The vagueness also leaves a wide field for interest groups - from environmentalists to property-rights activists - to spin the data. With glossy mailers, news releases and Web sites, the groups tout what suits their political agendas and downplay the rest.
Fish and Wildlife officials and their critics agree that a lack of money and a stream of court orders imposed on the agency are central reasons for the lack of reporting. For instance, the service has been on a lawsuit-powered treadmill of calculating and recalculating the amount of protected habitat that species need.
The service's endangered species program has about 1,100 employees, but key offices, such as the one in Carlsbad, historically have been short-staffed.
"The Fish and Wildlife Service is underfunded. It doesn't have the resources to learn what it needs to learn," said Sean Hecht, executive director of the Environmental Law Center at the University of California Los Angeles.
The law's effectiveness is particularly important in San Diego County, home to one of the largest collections of imperiled species in the nation and roughly 3 million people. From Camp Pendleton to Otay Mesa, large swaths of the county are off-limits to activities that could harm dozens of plants and animals.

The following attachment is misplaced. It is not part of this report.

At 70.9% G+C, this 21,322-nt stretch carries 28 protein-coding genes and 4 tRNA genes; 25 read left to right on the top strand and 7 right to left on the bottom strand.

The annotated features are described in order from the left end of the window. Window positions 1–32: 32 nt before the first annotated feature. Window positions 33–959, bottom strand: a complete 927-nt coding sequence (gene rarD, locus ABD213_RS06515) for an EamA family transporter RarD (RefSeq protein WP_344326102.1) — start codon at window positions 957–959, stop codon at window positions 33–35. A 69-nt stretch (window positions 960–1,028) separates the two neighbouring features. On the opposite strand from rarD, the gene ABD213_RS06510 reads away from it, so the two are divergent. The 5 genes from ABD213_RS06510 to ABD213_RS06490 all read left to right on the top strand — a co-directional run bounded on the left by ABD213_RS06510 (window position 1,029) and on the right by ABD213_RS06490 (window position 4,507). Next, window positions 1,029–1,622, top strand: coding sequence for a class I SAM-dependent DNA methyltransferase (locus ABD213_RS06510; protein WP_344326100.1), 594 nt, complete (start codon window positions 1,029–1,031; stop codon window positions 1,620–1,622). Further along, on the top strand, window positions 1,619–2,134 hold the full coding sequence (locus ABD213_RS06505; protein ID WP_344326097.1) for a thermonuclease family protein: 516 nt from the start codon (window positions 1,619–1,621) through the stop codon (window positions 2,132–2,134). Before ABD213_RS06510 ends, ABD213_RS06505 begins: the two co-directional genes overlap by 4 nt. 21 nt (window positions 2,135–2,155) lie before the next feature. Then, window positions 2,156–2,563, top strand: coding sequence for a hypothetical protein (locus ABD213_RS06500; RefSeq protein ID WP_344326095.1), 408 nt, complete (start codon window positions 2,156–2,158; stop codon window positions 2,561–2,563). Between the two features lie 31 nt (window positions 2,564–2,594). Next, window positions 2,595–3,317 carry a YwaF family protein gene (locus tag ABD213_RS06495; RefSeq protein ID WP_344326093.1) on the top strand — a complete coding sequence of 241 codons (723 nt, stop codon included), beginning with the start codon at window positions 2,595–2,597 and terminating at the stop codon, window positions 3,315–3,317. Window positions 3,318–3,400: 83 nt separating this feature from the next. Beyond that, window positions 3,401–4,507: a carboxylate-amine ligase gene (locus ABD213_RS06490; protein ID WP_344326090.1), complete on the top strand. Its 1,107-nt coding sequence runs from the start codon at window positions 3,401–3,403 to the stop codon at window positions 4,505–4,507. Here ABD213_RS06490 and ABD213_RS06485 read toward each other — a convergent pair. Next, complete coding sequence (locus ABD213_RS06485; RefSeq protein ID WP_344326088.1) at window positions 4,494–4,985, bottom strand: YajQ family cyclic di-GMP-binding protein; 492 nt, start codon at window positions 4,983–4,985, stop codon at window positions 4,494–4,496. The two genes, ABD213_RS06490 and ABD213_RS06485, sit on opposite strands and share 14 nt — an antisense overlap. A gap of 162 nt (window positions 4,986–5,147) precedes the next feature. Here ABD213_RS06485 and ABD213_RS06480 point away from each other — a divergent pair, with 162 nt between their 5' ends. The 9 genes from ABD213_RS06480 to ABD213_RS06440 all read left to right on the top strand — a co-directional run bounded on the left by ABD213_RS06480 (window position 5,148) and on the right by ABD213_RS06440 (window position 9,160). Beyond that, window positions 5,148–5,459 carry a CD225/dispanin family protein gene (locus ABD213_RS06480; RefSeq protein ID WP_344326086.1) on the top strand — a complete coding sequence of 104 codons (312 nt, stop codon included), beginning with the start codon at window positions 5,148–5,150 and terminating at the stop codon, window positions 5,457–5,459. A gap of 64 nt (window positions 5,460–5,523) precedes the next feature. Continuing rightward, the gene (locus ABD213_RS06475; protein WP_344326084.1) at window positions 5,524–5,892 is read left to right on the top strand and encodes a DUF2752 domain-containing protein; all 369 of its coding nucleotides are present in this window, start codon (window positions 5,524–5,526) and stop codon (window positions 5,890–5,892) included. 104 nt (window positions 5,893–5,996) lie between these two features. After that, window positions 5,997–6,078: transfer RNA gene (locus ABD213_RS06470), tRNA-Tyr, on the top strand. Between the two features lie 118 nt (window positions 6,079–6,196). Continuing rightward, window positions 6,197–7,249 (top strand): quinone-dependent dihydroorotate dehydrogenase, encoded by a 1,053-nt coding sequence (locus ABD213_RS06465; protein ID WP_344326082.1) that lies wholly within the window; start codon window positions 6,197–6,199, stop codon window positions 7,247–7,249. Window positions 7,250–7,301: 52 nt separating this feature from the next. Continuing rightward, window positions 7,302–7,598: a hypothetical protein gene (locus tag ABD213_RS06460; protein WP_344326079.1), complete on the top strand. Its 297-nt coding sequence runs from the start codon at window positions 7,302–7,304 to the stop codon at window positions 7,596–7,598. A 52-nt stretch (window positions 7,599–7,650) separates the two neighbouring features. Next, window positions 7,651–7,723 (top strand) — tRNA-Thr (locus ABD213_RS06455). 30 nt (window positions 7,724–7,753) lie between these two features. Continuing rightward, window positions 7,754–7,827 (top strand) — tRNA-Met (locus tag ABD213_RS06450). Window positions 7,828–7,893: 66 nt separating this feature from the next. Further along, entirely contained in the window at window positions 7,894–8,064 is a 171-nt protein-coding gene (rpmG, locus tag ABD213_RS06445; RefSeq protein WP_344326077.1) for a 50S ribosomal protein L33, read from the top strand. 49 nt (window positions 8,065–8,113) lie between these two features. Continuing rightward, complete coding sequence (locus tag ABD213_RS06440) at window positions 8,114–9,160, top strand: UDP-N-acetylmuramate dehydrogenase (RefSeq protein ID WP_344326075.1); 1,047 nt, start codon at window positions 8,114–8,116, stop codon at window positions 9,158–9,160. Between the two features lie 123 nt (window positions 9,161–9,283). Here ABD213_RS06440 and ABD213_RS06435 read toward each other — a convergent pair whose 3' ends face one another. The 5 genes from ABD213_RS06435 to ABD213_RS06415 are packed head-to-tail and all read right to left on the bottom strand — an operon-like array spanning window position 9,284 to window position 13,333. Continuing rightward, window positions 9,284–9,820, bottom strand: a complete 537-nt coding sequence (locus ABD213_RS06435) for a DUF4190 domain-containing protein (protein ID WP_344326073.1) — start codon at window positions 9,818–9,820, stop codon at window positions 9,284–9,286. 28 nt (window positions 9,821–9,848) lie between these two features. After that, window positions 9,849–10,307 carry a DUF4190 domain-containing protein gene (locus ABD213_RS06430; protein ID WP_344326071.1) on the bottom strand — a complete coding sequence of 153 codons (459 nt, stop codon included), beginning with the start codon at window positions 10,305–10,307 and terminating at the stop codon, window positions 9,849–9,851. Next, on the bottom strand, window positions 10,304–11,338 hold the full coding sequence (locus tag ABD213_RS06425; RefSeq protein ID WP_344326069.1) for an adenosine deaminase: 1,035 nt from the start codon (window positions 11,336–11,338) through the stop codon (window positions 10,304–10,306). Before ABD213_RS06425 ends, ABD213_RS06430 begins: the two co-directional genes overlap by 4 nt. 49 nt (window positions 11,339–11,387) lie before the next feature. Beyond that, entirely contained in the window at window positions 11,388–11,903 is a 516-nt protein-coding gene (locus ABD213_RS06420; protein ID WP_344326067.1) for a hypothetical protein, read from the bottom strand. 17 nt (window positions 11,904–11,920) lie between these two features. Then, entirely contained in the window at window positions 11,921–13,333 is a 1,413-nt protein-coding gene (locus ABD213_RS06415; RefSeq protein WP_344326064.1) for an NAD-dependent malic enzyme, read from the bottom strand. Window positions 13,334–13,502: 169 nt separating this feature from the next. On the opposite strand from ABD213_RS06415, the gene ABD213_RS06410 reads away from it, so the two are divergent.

The county's number of protected critters could grow this month if the Fish and Wildlife Service adds the flat-tailed horned lizard to the species list. At the same time, a charismatic member of the county's protected species club - the bald eagle - appears to be moving off the list after decades of federal recovery efforts.
But even with the bald eagle, it is not clear how much credit the species act should get for recovery. For example, the ban on the toxic pesticide DDT is widely cited a major factor.
Fish and Wildlife Service officials said their biologists keep up with the newest research on specific species, particularly for high-profile creatures such as the bald eagle and bighorn sheep. They also tap a network of academics, state biologists and other federal biologists.